This next Tuesday, July 17th, is an important day for he Peace Vigil. It marks the 26th such Vigil, six months of standing on the corner for an hour each Tuesday. I have been out and about, as they say up north, and am asking folks I know to try real hard to have a good turnout. Sounds like we might have quite a crowd on hand. That would be nice if we had a strong showing after the letter-to-the-editor I just wrote to the
Ashland Daily Press about our endeavor.
I'll include a copy of the letter in this post along with a few pictures of the people of the Ashland, WI area over the past six months. I have heard from the editor in an e-mail and she says she will try to publish it before Tuesday. I realize there is so much to say and that my tactics for peace are not the only way to handle it, but this is my way of fighting back.
As the Pentagon Papers showed about Vietnam, the truth will eventually catch up with this administration and hopefully jail time will follow. But for now, we stand for peace.
I want to thank the many people who come over and read about our efforts here in Ashland. Some day, maybe one of you will be traveling and will stop by and join us. You know that offer of a place to crash and a cup of coffee are still on the table.
Here's the letter:
This Tuesday, July 17th, marks the 26th week that we have been doing the Peace Vigil in Ashland. For six months we have gathered with our signs that ask for a peaceul world and stand at the corner of Chapple Avenue and Main Street for one hour from four to five PM.
I started this Vigil as an idea that I had to do something and make my own statement about my feelings for the war. The war had been going on for almost four years and I needed to make the statement that I’d prefer we weren’t at war in Iraq. I’d prefer that our country be at peace. The idea of a weekly one hour vigil came to me as I have seen this done in other cities and towns across America.
Each week, no matter what the weather, we have a number of people gather for the vigil. We have averaged around 14 people per week. There has been as many as 29 at one time and as few as 6. The weather has ranged from cold blustery snowy conditions to oppresive heat and humidity. We’ve endurred high winds, thunderstorms and everything in between.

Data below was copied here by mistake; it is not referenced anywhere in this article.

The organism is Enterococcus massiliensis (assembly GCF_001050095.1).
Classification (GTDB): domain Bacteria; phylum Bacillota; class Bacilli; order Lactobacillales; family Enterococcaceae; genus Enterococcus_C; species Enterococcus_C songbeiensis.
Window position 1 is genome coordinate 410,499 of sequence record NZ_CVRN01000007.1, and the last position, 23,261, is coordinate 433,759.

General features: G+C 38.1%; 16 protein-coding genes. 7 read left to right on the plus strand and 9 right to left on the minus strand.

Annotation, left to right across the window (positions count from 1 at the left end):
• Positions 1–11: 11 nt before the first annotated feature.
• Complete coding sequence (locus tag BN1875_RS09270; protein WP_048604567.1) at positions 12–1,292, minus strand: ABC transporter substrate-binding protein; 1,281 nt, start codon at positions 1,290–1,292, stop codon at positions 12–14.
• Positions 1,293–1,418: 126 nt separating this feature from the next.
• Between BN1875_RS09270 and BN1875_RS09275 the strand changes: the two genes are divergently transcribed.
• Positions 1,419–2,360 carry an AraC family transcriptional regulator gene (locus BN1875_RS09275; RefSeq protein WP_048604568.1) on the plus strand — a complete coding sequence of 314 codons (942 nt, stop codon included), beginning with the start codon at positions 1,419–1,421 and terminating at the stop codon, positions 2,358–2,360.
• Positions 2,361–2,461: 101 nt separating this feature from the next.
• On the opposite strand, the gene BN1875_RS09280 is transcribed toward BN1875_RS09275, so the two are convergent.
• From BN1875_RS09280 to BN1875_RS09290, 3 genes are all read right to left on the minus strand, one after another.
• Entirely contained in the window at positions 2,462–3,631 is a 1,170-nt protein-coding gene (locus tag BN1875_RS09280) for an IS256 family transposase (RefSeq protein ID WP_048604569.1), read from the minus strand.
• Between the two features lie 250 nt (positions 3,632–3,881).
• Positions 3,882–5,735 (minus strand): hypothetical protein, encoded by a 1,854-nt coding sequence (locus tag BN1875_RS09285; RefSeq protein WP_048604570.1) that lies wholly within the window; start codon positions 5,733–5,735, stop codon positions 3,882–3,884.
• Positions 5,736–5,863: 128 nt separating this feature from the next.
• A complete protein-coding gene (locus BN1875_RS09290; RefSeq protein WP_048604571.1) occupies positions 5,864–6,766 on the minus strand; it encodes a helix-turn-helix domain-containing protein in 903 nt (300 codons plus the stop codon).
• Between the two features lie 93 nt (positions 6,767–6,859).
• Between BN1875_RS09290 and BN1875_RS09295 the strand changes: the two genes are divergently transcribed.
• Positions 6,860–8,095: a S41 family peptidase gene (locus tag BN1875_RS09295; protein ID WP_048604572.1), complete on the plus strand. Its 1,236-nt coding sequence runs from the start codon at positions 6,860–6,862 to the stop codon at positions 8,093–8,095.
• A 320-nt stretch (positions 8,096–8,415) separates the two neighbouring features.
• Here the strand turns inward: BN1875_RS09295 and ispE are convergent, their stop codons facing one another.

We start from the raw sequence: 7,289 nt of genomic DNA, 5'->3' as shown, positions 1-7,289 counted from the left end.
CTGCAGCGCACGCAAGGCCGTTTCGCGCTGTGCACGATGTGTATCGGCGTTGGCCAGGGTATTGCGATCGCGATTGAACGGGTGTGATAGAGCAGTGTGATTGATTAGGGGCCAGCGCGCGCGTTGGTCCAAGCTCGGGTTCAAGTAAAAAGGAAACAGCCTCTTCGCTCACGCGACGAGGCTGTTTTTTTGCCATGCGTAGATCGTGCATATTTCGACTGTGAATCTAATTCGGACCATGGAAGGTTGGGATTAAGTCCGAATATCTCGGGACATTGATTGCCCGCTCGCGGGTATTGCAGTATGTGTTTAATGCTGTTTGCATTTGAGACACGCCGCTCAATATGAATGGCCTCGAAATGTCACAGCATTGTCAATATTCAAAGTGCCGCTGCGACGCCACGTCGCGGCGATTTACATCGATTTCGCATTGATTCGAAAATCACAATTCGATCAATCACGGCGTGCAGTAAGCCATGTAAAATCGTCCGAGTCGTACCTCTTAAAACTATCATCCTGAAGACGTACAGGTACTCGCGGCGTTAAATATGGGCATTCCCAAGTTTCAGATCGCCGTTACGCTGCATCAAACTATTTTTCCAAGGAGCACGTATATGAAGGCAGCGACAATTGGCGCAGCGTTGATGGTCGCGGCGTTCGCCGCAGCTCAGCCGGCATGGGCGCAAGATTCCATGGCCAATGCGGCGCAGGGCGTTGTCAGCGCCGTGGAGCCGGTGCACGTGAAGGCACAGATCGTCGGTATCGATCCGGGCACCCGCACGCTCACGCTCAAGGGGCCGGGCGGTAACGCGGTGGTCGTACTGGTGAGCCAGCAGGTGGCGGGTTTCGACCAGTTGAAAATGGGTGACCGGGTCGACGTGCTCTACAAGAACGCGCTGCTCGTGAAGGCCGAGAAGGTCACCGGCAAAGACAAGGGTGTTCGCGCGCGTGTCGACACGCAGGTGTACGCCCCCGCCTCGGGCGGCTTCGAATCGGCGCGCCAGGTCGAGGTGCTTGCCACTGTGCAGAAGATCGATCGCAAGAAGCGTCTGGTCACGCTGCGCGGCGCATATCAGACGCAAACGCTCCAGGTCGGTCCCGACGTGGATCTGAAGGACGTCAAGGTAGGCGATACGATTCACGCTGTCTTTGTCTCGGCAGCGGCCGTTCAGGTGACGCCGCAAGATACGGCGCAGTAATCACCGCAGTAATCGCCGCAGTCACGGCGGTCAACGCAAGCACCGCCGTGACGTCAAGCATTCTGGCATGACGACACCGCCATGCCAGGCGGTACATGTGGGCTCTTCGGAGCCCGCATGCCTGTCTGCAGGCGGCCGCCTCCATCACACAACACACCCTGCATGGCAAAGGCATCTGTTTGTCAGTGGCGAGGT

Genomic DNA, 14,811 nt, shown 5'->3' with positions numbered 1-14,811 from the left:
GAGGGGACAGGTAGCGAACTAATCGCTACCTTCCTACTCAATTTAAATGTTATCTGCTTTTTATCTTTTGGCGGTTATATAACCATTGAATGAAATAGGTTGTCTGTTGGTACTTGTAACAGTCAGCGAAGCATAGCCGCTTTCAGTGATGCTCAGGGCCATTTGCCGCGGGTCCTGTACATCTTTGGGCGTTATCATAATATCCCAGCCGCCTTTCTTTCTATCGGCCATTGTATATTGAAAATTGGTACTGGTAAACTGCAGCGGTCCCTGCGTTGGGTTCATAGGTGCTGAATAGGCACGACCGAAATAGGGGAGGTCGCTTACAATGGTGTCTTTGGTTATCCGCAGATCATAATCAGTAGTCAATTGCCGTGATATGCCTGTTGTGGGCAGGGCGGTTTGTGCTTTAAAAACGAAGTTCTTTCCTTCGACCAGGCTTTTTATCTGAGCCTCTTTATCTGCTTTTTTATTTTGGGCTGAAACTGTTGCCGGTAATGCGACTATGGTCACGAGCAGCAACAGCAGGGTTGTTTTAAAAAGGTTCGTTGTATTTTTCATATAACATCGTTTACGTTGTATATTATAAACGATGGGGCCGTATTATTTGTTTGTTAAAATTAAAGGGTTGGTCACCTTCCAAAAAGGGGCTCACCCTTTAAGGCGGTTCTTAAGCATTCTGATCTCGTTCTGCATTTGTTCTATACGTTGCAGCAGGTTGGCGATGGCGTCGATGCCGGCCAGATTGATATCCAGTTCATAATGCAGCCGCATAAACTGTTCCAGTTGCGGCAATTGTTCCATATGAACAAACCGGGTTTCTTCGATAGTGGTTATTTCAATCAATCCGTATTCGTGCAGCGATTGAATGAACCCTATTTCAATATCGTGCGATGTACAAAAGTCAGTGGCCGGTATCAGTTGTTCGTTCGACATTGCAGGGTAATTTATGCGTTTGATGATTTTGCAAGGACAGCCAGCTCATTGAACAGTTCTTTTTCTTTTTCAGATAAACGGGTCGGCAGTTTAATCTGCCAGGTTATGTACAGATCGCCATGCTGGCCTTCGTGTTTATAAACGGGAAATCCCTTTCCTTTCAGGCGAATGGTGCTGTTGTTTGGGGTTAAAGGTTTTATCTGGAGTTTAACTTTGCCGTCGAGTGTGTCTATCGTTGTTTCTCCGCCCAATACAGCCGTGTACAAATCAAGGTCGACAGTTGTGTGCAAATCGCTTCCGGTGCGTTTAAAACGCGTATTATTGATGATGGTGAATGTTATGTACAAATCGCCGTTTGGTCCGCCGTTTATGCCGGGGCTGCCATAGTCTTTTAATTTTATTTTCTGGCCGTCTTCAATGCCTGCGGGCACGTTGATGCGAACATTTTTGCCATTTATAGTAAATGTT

We have no club, organization or meetings. It is no group tied to a National association. Rather, we are people who freely and willingly gather each Tuesday to ask that our country consider peace and an end to war. There are a few small posters around telling of the event, but little else. We do have a blogsite where each week is journalized and updates the number of people that come to the vigil and the weather conditions. It can be found at http://jspado.blogspot.com
Our message is simple. Peace. We do not dilute our message with other issues. No one is blaming anyone for the war, no one is asking for someone’s head to roll. No impeachment, abortion, immigration, social, moral or economic issues are presented, just a vigil for the war to end and our troops to come home quickly.
We’ve seen many people over the six months of being out there. We get many horn honks and people waving at us. Many flash the peace sign or thumbs up telling us they approve of our efforts. We have seen some thumbs down gestures and the middle finger salute as well.
One time, a man walked up to me from behind. He told me that the Koran, the holy book of the Muslim people, states that there are only two kinds of people in the world. These are Muslims and dead people. He went on to offer me a one-way ticket to Iraq and a casket. I wonder what would happen if he was a dark skinned Arab man saying that to a combat infantry Veteran on the streets in this Nation. Terrorism, perhaps?
Another time an active duty soldier stopped and flashed us his ID card. He told us he didn’t like what we were doing. He didn’t stick around long enough for any explanation. I’ve also seen some people drive by and shake their heads in disapproval of our efforts. But the vast majority support us with positive reinforcement.
My only thought is that the naysayers look at us and stereotype every single one of us as far left wing extremests protesting the war and standing against our government and our soldiers. Nothing could be further from the truth.
As a combat Veteran that served in Vietnam, I know the true cost of war and want this war to end. I believe this to be the utmost support for the soldiers, to have them be brought home. Our signs say “Peace”, or “Honk for Peace”. They remind the public of how many of our troops have died in this war. One sign, written and painted by a seven year old says simply, “Peace Please, Thank You”
Those that don’t support us when we are on the corner, and those that show signs of hatred, intolerance and anger, might be missing the message. They aren’t reading the signs or engaging anyone in a serious dialogue about what we are doing. Surely all people want peace. Don’t they? Even if a person thinks the war needed to be fought and believe in it’s causes, don’t they want it to end?
I invite anyone who wants to join us. Republican, Democrat, Independent, whatever. We simply ask that you keep the issue singular. Peace, an end to the war. An end to the death and destruction. To stand for peace is apolitical. We are not all Democrats or left wing liberals. We are young and old. We are Veterans, Mothers and their children and working people. We are Americans being free to express their views on the public streets of our city.
If you can’t join us, tell us why we should continue to keep killing without any attempt at diplomacy or calls for any kind of cease fire. Explain to me why war is better than peace and why it is wrong to stand up and carry a sign asking for peace. Tell me why it’s acceptable that a stranger can come up to an American citizen and threaten him with a casket and spout off the readings of the Koran and not be arrested.
Peace to all.